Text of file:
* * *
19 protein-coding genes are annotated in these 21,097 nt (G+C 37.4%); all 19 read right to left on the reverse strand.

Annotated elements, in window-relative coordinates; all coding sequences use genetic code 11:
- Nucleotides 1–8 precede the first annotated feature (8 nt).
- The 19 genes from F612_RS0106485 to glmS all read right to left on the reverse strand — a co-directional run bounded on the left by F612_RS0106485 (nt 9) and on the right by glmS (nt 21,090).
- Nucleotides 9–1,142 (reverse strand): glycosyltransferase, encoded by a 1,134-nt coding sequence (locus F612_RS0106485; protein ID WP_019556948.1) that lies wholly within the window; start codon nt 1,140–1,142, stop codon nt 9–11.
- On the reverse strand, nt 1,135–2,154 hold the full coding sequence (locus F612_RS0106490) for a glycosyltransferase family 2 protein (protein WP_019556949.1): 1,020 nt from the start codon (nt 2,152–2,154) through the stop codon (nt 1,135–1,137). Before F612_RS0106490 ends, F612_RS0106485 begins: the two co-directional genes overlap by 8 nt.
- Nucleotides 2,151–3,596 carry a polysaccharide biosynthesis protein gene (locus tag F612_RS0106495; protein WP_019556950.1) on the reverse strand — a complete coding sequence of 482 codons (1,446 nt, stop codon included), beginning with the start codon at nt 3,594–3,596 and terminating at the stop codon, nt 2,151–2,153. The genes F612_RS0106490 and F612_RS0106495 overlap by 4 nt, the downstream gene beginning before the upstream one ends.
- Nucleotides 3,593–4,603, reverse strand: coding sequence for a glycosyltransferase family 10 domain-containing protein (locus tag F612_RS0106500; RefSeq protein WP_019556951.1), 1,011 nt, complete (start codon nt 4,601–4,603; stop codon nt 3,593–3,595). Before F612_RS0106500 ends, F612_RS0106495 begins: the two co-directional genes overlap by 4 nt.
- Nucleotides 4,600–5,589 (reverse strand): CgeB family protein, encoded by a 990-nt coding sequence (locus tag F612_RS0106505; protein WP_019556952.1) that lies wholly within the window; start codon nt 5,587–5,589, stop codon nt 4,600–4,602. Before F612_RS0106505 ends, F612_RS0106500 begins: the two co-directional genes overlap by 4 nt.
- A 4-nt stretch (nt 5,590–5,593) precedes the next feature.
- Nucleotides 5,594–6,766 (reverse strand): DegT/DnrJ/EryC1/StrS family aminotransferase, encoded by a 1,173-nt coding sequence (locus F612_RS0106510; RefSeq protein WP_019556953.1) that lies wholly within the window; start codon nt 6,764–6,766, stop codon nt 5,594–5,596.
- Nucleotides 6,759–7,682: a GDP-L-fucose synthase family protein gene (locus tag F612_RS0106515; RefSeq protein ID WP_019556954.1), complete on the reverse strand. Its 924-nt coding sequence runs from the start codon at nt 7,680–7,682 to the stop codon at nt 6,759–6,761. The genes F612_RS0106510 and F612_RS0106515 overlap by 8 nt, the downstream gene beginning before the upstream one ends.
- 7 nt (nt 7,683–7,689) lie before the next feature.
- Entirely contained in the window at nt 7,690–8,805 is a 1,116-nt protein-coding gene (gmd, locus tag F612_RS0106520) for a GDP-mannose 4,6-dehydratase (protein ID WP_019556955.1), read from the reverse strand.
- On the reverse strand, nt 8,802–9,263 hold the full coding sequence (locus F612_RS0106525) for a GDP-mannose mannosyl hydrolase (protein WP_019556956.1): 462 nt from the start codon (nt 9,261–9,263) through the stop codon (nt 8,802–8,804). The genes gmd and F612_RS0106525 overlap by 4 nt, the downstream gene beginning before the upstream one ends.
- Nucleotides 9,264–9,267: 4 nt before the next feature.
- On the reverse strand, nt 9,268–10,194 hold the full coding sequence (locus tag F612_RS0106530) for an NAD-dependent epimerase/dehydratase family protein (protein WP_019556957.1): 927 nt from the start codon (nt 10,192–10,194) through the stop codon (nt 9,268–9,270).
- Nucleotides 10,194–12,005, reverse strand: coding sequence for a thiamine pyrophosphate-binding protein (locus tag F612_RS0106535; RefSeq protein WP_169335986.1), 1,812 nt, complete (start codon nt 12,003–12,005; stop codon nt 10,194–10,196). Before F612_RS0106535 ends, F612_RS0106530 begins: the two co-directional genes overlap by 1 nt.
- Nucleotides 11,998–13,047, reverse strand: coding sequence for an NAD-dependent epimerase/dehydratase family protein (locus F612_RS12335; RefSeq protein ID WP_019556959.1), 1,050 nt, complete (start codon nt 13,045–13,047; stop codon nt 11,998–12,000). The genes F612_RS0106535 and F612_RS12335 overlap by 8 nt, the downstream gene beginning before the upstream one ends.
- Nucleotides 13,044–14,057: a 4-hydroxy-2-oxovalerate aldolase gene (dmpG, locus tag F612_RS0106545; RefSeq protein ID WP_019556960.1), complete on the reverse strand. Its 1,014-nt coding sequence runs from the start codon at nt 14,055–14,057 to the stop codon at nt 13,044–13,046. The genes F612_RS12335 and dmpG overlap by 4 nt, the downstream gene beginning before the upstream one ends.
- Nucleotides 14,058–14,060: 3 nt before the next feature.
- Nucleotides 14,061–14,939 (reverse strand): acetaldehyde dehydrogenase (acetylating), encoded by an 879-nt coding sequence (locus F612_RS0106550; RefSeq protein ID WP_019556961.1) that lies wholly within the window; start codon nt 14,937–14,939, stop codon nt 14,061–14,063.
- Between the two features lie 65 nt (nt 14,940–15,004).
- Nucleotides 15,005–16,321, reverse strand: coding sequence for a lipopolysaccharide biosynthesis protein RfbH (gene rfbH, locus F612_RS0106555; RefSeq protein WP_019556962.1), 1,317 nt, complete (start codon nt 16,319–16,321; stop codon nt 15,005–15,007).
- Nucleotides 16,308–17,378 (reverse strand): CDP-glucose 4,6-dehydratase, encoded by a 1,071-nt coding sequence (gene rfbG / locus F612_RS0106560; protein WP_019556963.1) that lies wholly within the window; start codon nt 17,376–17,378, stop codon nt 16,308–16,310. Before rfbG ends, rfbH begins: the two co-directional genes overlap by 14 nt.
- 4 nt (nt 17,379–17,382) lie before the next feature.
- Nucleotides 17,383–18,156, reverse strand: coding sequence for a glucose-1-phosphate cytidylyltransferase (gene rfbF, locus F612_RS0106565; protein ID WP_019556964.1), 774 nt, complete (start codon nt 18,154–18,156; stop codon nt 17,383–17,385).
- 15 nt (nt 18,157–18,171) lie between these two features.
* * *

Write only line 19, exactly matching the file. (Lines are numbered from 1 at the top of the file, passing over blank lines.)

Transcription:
- Nucleotides 11,998–13,047, reverse strand: coding sequence for an NAD-dependent epimerase/dehydratase family protein (locus F612_RS12335; RefSeq protein ID WP_019556959.1), 1,050 nt, complete (start codon nt 13,045–13,047; stop codon nt 11,998–12,000). The genes F612_RS0106535 and F612_RS12335 overlap by 8 nt, the downstream gene beginning before the upstream one ends.